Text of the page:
You don’t get anywhere in Hollywood taking no for an answer. It takes brass balls, an iron will, and desire to ignore anyone that disagrees with you. Here are four iconic directors who got where they are by just doing whatever the hell they wanted.
1. James Cameron never wanted to make Titanic
Today, Titanic is one of the most successful films ever made, but the truth is director James Cameron didn’t even want to shoot the film. He decided to produce Titanic because “I wanted to dive to the shipwreck, not because I particularly wanted to make the movie.” In fact, Cameron described the film as “fuck you money.”
You see, ever since he was a child, Cameron had been fascinated by shipwrecks (a perfectly normal hobby for a well adjusted kid). In particular, Cameron loved the Titanic which he called “the Mount Everest of shipwrecks.” After watching an IMAX film which explored the ruins of the Titanic, Cameron said to himself “I’ll make a Hollywood movie to pay for an expedition and do the same thing.” Cameron pitched his movie as “Romeo and Juliet on the Titanic” and eventually 20th Century Fox agreed to fund the film (as well as Cameron’s undersea expedition).
2. Steven Spielberg made his own James Bond movie
In the late 1970s Steven Spielberg was desperate to make a James Bond film and even set up a meeting with Bond producer Albert Broccoli. At this point in his career, Spielberg wasn’t some no name director either. He had just finished making Jaws (which received an Oscar nomination for Best Picture) and Close Encounters of the Third Kind (which earned Spielberg his first Best Director nomination). In fact, Bond himself, Roger Moore, personally recommended Spielberg, however the director was quickly turned down.
After being rejected from Bond, Spielberg deiced to make his own action adventure franchise instead. “I’ve never asked again,” he told the Daily Mail, “Instead, I made the Indiana Jones series.” As an extra fuck you to Bond, Spielberg even released Raiders of the Lost Ark the same month as For Your Eyes Only. Raiders destroyed Bond at the box office on its way to nine Oscar nominations. Roger Moore later admitted that Indiana Jones was a step beyond Bond although we’re not sure if Broccoli ever regretted his decision.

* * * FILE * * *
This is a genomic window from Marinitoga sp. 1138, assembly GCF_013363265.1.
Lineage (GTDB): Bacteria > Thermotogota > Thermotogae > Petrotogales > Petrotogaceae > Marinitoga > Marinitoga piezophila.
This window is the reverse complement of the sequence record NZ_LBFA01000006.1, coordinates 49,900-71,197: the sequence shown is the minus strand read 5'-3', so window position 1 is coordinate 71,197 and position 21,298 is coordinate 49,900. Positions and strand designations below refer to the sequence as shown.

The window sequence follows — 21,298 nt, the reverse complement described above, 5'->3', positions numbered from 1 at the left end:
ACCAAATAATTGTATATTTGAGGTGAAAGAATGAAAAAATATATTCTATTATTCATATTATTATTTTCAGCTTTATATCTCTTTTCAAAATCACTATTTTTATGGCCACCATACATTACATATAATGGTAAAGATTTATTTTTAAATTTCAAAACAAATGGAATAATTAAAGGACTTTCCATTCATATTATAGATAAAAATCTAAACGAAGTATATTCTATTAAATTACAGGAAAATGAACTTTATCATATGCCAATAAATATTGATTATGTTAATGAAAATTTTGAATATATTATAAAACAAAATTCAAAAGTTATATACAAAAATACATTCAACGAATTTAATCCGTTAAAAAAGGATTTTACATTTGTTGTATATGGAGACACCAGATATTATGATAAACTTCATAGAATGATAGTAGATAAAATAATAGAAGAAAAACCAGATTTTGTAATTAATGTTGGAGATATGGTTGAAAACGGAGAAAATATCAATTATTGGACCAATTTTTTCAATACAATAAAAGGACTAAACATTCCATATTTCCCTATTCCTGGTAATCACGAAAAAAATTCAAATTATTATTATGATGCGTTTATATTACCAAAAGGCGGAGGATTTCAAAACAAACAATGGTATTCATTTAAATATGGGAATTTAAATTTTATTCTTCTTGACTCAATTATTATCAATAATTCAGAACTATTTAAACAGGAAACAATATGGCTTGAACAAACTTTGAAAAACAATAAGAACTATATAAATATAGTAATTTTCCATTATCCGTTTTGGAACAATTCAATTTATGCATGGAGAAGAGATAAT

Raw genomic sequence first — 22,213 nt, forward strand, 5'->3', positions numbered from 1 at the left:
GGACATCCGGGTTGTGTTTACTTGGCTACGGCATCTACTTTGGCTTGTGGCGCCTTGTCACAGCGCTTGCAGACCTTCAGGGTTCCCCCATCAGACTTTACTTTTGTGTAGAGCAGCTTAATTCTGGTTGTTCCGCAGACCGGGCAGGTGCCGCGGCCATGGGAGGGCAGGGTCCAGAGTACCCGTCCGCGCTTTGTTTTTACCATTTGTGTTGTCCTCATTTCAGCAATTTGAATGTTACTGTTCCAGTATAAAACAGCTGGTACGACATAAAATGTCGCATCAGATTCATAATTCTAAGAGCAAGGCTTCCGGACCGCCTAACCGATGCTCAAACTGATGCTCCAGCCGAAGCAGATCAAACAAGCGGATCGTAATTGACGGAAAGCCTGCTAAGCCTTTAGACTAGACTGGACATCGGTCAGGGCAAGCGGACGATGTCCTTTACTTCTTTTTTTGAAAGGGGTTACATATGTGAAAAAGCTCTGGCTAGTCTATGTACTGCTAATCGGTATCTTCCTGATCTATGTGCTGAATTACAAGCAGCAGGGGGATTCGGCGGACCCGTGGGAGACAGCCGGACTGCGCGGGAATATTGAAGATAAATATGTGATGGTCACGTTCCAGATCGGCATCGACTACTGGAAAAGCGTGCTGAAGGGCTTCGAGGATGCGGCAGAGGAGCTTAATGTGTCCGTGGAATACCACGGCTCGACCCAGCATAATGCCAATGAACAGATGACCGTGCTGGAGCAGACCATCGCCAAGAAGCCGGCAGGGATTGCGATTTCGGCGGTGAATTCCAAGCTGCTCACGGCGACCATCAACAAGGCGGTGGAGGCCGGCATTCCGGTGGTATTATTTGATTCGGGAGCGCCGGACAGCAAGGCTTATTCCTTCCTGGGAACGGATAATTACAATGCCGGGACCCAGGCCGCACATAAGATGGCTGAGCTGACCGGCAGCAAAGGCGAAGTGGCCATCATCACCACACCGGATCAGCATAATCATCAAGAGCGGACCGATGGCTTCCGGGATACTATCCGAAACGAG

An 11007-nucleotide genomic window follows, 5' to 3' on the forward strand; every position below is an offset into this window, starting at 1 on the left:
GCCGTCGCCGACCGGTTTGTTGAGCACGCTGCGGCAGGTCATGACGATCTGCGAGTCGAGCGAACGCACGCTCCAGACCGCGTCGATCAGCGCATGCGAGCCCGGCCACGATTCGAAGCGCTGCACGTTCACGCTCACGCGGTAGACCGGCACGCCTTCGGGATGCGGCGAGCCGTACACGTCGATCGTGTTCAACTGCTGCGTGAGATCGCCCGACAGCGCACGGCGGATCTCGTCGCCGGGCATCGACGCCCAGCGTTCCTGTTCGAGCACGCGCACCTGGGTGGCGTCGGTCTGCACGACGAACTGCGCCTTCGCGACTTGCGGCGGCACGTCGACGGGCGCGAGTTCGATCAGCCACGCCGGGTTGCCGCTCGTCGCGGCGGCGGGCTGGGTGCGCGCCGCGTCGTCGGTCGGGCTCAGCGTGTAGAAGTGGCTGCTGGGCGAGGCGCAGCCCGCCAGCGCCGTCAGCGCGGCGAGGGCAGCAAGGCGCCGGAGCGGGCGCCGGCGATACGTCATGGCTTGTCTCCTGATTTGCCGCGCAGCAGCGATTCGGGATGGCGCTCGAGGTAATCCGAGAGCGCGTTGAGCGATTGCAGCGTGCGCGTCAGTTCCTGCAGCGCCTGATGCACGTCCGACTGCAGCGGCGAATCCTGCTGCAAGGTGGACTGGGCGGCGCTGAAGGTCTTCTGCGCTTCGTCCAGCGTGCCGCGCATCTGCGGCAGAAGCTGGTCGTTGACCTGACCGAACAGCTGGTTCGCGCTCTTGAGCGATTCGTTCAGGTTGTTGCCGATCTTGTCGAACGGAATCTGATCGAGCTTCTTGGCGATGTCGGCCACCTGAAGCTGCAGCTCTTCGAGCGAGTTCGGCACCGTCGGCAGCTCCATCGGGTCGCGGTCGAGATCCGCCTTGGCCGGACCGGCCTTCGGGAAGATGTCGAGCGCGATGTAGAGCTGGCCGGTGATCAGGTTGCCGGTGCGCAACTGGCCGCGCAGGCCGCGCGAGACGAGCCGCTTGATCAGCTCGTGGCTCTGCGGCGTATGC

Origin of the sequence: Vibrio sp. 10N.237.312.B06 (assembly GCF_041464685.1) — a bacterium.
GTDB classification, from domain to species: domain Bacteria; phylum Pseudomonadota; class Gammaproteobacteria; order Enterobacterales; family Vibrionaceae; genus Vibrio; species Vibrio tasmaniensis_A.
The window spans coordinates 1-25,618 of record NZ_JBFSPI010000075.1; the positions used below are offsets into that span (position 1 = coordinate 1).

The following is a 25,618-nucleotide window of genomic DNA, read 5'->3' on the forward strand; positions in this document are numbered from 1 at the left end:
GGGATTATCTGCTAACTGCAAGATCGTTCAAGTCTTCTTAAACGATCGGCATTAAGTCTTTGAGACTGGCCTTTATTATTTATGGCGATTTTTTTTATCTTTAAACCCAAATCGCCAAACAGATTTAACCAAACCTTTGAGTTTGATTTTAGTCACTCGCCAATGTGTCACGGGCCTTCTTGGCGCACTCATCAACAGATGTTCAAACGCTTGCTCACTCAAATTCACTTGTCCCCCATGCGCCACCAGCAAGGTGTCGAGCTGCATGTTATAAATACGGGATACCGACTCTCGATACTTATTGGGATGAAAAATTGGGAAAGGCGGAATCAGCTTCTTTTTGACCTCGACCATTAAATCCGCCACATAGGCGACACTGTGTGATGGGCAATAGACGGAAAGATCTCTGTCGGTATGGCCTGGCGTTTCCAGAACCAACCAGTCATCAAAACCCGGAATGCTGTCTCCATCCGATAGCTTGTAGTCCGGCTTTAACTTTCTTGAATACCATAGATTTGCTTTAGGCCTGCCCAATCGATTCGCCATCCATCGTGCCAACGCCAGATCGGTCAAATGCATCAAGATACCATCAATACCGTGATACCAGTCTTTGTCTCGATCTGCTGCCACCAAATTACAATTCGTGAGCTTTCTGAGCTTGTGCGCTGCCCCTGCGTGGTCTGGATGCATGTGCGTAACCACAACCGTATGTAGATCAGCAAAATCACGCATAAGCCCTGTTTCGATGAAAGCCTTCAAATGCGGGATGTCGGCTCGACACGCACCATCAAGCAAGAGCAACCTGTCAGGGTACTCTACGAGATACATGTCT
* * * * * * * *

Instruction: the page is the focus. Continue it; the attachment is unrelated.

3. George Lucas shot a Flash Gordon knock off (called Star Wars)
Speaking of Indiana Jones, Spielberg’s long-time collaborator George Lucas also decided to make his own billion dollar franchise after being turned down (these guys handle rejection like a champ). As a kid, George Lucas loved Flash Gordon and began to wonder if he could make his own film adaptation, “Of course I realize now how crude and badly done they were,” Lucas explained, “loving them that much when they were so awful, I began to wonder what would happen if they were done really well.”
Fellow director Francis Ford Coppola accompanied Lucas when he attempted to acquire the rights to Flash Gordon. After Lucas was turned down, Coppola recalls, George simply said, “Well, I’ll just invent my own.” Lucas wrote down the idea for his own space opera and called it Star Wars.
4. David Fincher protested rewrites on Seven
After finishing production on Alien 3, David Fincher quipped “I thought I’d rather die of colon cancer than do another movie.” However, after New Line Cinema sent him the script for the crime drama Seven (or Se7en if you want to be edgy), Fincher immediately signed on to direct. However, there was only one problem: the studio had accidentally sent Fincher an old version of the script.
New Line wanted to make a straight-forward police procedural, rather than the “meditation on evil” that the original script provided. In particular, the rewrite had removed the “What’s in the box?” ending. Fincher threatened to walk unless the studio agreed to let him shoot the original ending and even convinced star Brad Pitt to join the protest. Eventually, the studio relented and the ending of Seven became one of the most memorable moments in film history.